North Korea moved up the window of its planned long-range rocket launch to as early as Sunday in defiance of outside governments who suspect a banned test of ballistic missile technology, South Korea’s Defense Ministry said Saturday.

North Korea, which says it will attempt to place a satellite in orbit, informed the International Maritime Organization it moved up the launch window from Feb. 8-25 to Feb. 7-14, Japan’s Kyodo News Service reported. No reason was given for the change.

While the North claims such efforts are a benign attempt to develop the capability for putting satellites into space, outside governments say it is a cover for testing ballistic missiles. That move would constitute yet another major violation of U.N. Security Council resolutions banning Pyongyang from carrying out any nuclear or ballistic missile tests.

Notifications to the International Maritime Organization are intended to alert seagoing traffic that might be in the area. North Korea did not inform international organizations of any other changes in its plan, and the rocket’s expected flight path remains the same, said South Korean Defense Ministry spokesman Moon Sang Gyun.

Recent commercial satellite imagery analyzed by U.S. researchers showed tanker trucks at the launch pad at North Korea’s Sohae facility, which likely indicates the filling of fuel and oxidizer tanks in preparation for the launch, the Associated Press reported. It is not yet clear if a rocket is on the launch pad yet, according to the North Korea-focused 38 North website.

An official from the Korea Meteorological Administration, South Korea’s weather agency, said rain or snow is expected in the North Korean region where the launch pad is located Monday, Thursday and next Saturday. He spoke on condition of anonymity, citing office rules, the AP reported.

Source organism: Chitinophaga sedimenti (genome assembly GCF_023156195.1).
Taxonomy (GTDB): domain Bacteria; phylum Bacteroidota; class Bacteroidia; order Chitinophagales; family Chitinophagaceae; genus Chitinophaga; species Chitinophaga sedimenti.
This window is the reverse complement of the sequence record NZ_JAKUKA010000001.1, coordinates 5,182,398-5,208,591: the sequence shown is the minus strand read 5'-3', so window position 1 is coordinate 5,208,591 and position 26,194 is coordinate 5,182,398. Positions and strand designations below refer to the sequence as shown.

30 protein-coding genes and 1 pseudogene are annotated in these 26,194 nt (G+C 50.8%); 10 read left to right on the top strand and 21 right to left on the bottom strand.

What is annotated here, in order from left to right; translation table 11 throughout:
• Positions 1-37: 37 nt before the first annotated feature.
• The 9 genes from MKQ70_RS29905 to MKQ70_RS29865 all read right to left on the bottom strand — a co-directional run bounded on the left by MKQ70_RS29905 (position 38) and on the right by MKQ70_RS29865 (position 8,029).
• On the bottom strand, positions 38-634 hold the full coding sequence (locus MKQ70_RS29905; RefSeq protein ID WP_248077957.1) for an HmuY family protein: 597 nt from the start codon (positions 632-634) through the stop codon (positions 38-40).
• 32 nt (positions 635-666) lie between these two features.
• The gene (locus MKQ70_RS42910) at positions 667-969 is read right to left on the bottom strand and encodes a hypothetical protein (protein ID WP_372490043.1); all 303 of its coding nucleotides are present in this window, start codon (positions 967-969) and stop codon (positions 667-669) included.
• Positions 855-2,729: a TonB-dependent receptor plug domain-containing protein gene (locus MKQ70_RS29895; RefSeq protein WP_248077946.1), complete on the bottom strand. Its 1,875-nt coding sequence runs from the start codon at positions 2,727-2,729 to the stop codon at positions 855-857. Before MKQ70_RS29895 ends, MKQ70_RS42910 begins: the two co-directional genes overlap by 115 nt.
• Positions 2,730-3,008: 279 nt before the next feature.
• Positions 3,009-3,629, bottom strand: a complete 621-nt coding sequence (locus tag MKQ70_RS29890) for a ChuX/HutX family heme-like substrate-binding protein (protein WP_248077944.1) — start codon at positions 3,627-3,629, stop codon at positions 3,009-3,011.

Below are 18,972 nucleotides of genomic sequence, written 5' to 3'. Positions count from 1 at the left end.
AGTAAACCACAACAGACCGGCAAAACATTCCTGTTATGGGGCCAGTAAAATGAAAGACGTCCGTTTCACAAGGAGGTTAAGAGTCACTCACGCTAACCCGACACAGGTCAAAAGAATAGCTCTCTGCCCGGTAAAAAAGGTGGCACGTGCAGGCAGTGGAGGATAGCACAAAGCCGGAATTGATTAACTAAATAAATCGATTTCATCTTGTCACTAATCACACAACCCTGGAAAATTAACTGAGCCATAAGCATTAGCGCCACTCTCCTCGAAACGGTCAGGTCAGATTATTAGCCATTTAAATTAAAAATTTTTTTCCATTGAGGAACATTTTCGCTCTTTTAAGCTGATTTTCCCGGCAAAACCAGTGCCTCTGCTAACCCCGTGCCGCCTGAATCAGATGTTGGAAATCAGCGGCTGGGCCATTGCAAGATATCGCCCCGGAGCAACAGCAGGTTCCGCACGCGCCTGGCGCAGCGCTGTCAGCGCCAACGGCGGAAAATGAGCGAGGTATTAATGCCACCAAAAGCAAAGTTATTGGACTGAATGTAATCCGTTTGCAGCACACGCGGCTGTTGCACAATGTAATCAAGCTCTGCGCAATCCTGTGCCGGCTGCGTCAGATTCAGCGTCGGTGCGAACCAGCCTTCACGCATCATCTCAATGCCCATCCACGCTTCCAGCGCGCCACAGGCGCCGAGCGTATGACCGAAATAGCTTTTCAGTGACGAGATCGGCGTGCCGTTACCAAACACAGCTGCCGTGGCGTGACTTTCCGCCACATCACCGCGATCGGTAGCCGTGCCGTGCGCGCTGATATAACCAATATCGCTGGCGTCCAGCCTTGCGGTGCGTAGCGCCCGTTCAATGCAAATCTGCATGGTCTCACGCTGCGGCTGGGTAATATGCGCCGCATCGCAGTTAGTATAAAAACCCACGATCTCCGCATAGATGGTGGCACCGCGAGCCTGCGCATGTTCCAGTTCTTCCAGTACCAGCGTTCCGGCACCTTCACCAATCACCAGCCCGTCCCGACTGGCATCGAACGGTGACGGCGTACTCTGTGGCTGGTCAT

The revised plan comes weeks after North Korea conducted its fourth nuclear test. International governments worry nuclear tests and long-range missile launches signal the North is getting closer to creating a nuclear warhead small enough to fit on an intercontinental missile capable of reaching targets as far away as the U.S. West Coast.

North Korea tested nuclear explosive devices in 2006, 2009 and 2013, and claimed it successfully delivered a satellite into orbit in December 2012, the last time it launched a long-range rocket.

South Korean analysts speculate the secretive North Korean leadership, which is sensitive to symbolic gestures, might be trying to pull off the launch ahead of Feb. 16, the birthday of late dictator Kim Jong Il, the father of current leader Kim Jong Un.

The South Korean defense ministry said Seoul and the U.S. are deploying key military assets, including the South’s Aegis-equipped destroyers and radar spy planes, to track the North Korean rocket after its launch. The U.S. stations more than 28,000 troops in the South as a buttress against North Korean aggression.

The Seoul government said it will stay on full alert for the possible launch, South Korea’s Yonhap news agency reported.

Pyongyang’s announcement prompted Japan’s Foreign Ministry to set up an emergency response desk to monitor and prepare for the launch. Japan deployed Patriot missile batteries in Tokyo and on the southern island of Okinawa to shoot down any debris from the rocket that might threaten to fall on its territory.

The United States and South Korea are likely to respond to any launch with a call for tighter sanctions in North Korea.

China, North Korea’s only major ally, is unlikely to support stronger punishment over concerns it could provoke a regime collapse and send a stream of refugees across the border, analysts say. China is responsible for about 70% of the North’s trade volume, according to South Korean estimates.